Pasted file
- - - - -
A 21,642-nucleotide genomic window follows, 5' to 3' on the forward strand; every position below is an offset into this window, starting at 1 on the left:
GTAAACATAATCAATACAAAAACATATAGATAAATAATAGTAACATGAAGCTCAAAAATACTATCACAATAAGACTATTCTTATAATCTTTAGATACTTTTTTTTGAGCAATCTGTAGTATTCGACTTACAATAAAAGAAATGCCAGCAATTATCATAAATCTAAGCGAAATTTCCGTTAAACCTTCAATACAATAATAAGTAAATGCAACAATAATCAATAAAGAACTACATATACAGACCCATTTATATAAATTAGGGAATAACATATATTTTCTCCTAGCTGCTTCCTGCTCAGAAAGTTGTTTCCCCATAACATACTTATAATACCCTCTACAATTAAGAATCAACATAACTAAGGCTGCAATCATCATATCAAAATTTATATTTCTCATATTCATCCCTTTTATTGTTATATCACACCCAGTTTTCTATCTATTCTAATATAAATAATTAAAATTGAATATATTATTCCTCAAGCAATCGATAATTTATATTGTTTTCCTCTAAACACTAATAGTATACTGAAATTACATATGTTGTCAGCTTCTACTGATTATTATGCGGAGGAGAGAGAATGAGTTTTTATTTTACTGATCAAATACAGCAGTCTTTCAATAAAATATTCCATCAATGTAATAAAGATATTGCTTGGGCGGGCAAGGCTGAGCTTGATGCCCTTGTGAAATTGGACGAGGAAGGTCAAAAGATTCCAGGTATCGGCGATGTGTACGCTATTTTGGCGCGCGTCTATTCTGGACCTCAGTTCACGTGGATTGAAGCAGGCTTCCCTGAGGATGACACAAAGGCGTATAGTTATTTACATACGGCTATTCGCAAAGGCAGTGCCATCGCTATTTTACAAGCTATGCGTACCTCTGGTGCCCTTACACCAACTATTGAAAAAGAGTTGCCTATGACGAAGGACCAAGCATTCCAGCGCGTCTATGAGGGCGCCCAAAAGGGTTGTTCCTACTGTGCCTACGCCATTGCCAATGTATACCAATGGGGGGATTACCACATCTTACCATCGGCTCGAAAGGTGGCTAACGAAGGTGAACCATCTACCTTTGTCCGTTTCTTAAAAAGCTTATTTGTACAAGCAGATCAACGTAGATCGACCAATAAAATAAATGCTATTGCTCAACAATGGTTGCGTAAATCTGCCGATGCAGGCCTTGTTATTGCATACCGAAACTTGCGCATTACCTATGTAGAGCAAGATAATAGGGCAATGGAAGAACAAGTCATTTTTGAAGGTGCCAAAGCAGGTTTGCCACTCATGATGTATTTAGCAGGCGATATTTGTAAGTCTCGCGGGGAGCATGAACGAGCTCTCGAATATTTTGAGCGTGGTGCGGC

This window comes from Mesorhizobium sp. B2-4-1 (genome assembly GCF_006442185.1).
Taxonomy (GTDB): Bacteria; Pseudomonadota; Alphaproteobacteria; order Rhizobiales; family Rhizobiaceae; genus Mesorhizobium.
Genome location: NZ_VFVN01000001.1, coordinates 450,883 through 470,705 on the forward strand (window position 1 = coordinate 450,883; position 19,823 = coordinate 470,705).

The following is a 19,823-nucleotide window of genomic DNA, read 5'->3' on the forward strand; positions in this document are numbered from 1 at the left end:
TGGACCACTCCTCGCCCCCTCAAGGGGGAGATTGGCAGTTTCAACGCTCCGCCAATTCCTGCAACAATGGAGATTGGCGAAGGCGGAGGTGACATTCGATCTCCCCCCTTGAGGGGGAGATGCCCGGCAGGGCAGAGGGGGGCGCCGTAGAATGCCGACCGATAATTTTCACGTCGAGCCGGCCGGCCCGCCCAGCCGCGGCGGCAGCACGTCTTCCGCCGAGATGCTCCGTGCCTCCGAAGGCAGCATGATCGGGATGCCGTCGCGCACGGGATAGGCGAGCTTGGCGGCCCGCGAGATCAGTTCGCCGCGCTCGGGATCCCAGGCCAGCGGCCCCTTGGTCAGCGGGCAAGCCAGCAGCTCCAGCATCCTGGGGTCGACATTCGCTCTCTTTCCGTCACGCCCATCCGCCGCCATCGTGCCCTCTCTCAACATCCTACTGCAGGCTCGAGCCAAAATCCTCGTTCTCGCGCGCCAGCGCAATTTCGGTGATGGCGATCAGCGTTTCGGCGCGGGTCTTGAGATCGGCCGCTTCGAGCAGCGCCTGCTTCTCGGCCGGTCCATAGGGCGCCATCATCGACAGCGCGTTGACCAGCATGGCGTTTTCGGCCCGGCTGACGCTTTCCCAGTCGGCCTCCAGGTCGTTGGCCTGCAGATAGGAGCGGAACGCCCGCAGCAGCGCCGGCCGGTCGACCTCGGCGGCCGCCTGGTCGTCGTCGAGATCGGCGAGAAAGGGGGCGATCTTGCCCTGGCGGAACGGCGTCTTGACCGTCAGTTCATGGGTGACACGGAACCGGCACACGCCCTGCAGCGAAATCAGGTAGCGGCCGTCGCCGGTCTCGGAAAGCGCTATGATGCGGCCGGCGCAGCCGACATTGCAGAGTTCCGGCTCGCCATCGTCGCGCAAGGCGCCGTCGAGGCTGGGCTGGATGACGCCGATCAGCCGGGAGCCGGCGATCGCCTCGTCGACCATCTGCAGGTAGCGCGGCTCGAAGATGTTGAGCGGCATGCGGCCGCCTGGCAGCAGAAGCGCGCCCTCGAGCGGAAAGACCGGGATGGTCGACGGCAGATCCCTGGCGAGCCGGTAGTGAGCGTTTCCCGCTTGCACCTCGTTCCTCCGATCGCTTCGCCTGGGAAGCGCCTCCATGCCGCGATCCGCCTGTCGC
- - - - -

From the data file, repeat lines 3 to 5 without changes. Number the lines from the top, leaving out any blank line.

This window comes from Mesorhizobium sp. B2-4-1 (genome assembly GCF_006442185.1).
Taxonomy (GTDB): Bacteria; Pseudomonadota; Alphaproteobacteria; order Rhizobiales; family Rhizobiaceae; genus Mesorhizobium.
Genome location: NZ_VFVN01000001.1, coordinates 450,883 through 470,705 on the forward strand (window position 1 = coordinate 450,883; position 19,823 = coordinate 470,705).